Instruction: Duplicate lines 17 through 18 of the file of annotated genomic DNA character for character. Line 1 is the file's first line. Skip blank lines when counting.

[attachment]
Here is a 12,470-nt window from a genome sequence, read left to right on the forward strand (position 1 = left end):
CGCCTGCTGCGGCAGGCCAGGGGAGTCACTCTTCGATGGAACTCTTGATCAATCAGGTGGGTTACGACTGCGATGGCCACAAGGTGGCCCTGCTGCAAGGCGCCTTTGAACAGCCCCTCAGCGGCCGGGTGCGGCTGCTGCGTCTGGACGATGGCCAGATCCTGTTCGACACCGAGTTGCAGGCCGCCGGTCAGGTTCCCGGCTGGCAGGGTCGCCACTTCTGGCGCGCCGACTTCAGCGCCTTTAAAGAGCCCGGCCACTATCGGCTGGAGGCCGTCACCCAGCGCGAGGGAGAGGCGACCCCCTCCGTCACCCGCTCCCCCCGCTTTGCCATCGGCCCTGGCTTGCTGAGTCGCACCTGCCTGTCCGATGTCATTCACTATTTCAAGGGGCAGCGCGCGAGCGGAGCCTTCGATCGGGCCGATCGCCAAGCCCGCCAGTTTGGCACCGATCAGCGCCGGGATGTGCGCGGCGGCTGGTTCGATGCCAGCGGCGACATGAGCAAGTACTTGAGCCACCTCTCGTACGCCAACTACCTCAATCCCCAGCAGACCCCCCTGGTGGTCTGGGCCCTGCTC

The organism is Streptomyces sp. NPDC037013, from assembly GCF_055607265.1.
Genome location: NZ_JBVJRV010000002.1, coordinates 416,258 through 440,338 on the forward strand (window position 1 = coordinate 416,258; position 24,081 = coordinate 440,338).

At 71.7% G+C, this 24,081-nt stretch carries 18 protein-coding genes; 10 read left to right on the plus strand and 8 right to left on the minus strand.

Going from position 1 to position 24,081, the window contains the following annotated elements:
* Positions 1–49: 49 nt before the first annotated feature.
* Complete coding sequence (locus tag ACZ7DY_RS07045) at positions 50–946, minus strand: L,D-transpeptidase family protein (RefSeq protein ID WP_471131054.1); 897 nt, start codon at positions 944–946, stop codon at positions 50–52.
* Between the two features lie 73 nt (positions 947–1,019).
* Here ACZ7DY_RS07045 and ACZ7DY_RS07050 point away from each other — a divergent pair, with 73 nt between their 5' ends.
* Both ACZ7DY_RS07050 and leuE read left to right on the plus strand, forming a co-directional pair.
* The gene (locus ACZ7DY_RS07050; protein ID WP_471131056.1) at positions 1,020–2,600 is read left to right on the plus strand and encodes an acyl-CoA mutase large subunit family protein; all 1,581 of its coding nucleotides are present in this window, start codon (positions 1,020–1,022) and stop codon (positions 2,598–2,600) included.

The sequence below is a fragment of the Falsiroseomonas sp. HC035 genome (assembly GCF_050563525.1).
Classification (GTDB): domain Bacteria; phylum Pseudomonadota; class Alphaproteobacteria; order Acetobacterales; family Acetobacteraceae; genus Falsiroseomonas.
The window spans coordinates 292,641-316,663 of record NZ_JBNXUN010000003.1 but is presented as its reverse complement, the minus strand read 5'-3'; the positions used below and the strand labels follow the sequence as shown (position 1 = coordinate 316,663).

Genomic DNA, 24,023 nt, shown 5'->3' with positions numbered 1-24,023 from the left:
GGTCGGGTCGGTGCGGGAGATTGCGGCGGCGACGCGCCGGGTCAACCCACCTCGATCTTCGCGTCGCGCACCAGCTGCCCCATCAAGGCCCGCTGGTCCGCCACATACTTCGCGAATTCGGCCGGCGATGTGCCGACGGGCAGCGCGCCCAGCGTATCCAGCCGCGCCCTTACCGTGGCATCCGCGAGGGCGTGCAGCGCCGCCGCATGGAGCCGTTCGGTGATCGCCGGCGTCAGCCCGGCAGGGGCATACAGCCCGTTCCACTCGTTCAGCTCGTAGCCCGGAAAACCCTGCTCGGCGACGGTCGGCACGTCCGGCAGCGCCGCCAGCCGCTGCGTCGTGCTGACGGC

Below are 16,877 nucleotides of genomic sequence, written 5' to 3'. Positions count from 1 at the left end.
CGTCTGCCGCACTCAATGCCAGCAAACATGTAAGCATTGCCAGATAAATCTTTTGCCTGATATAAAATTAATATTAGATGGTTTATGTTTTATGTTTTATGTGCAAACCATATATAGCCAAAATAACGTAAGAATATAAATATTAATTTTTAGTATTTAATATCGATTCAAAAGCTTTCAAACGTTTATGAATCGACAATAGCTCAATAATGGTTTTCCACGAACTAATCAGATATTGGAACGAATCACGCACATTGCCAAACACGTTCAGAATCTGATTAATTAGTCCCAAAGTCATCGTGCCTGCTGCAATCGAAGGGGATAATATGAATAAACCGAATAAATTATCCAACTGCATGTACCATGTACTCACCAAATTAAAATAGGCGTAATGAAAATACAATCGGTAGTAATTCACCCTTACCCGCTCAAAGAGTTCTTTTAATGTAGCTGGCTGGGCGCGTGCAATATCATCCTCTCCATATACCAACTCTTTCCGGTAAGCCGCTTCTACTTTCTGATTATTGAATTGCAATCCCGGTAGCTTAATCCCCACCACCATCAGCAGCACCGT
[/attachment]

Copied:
GGTCGGGTCGGTGCGGGAGATTGCGGCGGCGACGCGCCGGGTCAACCCACCTCGATCTTCGCGTCGCGCACCAGCTGCCCCATCAAGGCCCGCTGGTCCGCCACATACTTCGCGAATTCGGCCGGCGATGTGCCGACGGGCAGCGCGCCCAGCGTATCCAGCCGCGCCCTTACCGTGGCATCCGCGAGGGCGTGCAGCGCCGCCGCATGGAGCCGTTCGGTGATCGCCGGCGTCAGCCCGGCAGGGGCATACAGCCCGTTCCACTCGTTCAGCTCGTAGCCCGGAAAACCCTGCTCGGCGACGGTCGGCACGTCCGGCAGCGCCGCCAGCCGCTGCGTCGTGCTGACGGC

Below are 16,877 nucleotides of genomic sequence, written 5' to 3'. Positions count from 1 at the left end.